"Looming civil disorder" in Africa under Ebola threat, says expert
03 October 2014, 09:20
Nairobi - As the world sees few signs of the worst-ever Ebola outbreak in West Africa being brought under control, a Kenyan expert warns there is a "looming civil disorder" in Africa if Ebola continues to spread.
According to the latest World Health Organization (WHO) figures, the death toll from the outbreak on record reached 3,338 people out of 7,178 cases in West Africa as of Sept. 28.
Speaking to Xinhua in a recent interview, Nicholas Muraguri, director of medical services at Kenya's Ministry of Health, said the global community should worry about the potential impact of Ebola on economies, security and livelihoods of the affected West African countries.
"The devastating impact of Ebola not only to affected countries but across Africa has been debated in many forums," said Muraguri, adding the current epidemic is historical in terms of fatalities and geographic spread.
The WHO's update on Wednesday said the total number of new cases had fallen for a second week, but warned against reading any good news into the figures as they were almost certainly under- reported.
"Transmission remains persistent and widespread in Guinea, Liberia and Sierra Leone, with strong evidence of increasing case incidence in several districts," the WHO's statement said.
Liberia's Information Minister Lewis Brown reportedly warned that the country may slip back to civil war along with neighboring Sierra Leone if the Ebola epidemic ravaging West Africa is allowed to continue to spread.
Brown said the lack of urgency in the international response risked allowing a breakdown of societies in the region.
"If this continues the cost of living will go to the roof. You have an agitated population," said the minister.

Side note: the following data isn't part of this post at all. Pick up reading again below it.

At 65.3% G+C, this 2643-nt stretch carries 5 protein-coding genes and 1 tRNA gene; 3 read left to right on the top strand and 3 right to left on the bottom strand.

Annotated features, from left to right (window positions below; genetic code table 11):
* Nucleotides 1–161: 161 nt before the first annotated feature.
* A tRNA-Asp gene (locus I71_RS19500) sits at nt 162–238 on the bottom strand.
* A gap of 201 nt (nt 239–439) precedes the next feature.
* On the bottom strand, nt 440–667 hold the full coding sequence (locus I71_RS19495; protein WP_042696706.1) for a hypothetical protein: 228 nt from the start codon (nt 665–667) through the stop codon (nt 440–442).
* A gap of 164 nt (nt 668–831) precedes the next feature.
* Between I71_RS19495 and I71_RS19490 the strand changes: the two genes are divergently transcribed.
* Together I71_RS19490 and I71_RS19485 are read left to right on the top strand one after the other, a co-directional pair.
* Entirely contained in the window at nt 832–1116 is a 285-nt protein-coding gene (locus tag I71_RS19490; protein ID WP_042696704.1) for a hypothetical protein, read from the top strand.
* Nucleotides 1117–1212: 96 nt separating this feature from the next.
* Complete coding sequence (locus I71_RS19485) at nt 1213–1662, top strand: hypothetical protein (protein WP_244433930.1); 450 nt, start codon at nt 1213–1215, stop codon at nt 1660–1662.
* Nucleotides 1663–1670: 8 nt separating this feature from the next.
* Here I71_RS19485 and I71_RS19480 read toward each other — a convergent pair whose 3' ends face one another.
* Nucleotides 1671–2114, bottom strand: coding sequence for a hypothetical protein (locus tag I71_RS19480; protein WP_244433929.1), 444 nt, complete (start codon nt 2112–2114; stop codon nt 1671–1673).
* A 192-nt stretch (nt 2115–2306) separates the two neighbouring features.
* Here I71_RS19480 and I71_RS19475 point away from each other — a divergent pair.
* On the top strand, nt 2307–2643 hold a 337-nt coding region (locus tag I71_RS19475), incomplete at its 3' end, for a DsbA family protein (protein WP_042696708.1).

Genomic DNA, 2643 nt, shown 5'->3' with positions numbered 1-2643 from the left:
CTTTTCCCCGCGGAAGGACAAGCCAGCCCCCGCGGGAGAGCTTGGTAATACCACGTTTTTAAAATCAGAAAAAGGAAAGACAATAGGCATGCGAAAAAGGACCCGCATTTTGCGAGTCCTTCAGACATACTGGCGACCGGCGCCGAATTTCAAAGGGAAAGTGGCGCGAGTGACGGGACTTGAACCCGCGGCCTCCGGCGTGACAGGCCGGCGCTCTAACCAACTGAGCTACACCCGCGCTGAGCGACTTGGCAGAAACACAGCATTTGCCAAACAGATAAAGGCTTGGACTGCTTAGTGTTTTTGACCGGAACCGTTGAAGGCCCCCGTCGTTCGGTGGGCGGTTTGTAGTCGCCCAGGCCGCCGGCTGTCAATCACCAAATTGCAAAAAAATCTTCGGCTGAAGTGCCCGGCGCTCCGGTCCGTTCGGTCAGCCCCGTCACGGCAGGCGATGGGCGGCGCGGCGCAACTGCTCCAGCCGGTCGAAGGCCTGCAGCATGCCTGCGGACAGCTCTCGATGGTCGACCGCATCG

In his view, Muraguri said based on their fragile situation after prolonged conflicts, affected countries could drift into a bleak future, as "it is a fact that Ebola has torn asunder the social structures in Liberia, Sierra Leone and Guinea."
"When communities are displaced, can hardly access basic services and are in a panicky mood due to Ebola, the possibility of civil war is real," Muraguri said.
He said Ebola has triggered panic everywhere in Africa, and the narrative of a continent on the rise can no longer hold water.
"We should worry about the consequences of Ebola in a region that has borne the brunt of conflicts," said Muraguri.
Muraguri suggested that international community and affected countries reorganize the preventive measures by focusing on community awareness, zoning off the states where Ebola transmitting primates and bats reside.
Also read: Kenya rules out Ebola case following scare at airport
The international community should speed up deployment of proven treatment regime like Zmapp (the experimental treatment for use with individuals infected with Ebola virus) to save the infected, he said.
The WHO's Wednesday report says both Guinea and Sierra Leone reported cases in previously uninfected districts bordering Ivory Coast.
In Liberia, there remained "compelling evidence obtained from responders and laboratory staff in the country that there is widespread under-reporting of new cases, and that the situation in Liberia, and in Monrovia in particular, continues to deteriorate," says the report.
International intervention has gained progress with the arrival of the UN Mission for Ebola Emergency Response (UNMEER) in West Africa, the setting-up of two U.S. Navy mobile laboratories in Liberia and the start of samples testing by a Chinese team in Freetown, Sierra Leone.
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